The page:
Photograph by Bates Littlehales
The northern leopard frog is perhaps most recognizable as the formaldehyde-soaked specimen in the high school lab tray.
Once the most abundant and widespread frog species in North America, leopard frogs were widely collected not only for dissection but for the food industry (frog legs) as well.
However, massive declines beginning in the early 1970s, particularly in Canada and the western United States, have significantly reduced their numbers. Scientists have not determined the cause of the declines, but it is likely a combination of ecological factors: pollution, deforestation, and water acidity.
Northern leopard frogs are so named for the array of irregularly shaped dark spots that adorn their backs and legs. They are greenish-brown in color with a pearly white underside and light-colored ridges on either side of their backs. They are considered medium-size, reaching lengths of 3 to 5 inches (7.6 to 12.7 centimeters), nose to rump. Females are slightly larger than males.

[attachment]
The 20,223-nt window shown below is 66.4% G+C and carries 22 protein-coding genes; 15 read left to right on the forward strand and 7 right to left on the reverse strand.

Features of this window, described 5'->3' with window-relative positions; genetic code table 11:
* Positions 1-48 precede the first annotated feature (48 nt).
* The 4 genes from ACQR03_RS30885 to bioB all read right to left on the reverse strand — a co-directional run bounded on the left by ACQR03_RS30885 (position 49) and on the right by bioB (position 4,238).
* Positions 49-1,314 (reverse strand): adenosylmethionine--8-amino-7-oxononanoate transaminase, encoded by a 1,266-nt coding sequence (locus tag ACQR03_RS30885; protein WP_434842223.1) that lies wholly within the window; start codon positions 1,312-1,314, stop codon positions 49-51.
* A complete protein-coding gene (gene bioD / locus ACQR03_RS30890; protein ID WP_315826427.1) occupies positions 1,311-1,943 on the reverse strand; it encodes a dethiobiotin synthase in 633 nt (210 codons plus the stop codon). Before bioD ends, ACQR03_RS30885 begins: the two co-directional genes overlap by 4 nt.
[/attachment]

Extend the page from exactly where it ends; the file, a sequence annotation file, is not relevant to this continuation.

Their range is most of northern North America, except on the Pacific Coast. They generally live near ponds and marshes, but will often venture into well-covered grasslands as well, earning them their other common name, the meadow frog.
Leopard frogs will eat just about anything they can fit in their mouths. They sit still and wait for prey to happen by, then pounce with their powerful legs. They eat beetles, ants, flies, worms, smaller frogs, including their own species, and even birds, and garter snakes.
Northern Leopard Frog Range
- Type: Amphibian
- Diet: Carnivore
- Average life span in the wild: 2 to 4 years
- Size: 3 to 5 in (7.6 to 12.7 cm)
- Group name: Army
- Protection status: Threatened
- Did you know? A genetic mutation gives rise to the Burnsi leopard frogs, which have no spots.
- Size relative to a tea cup: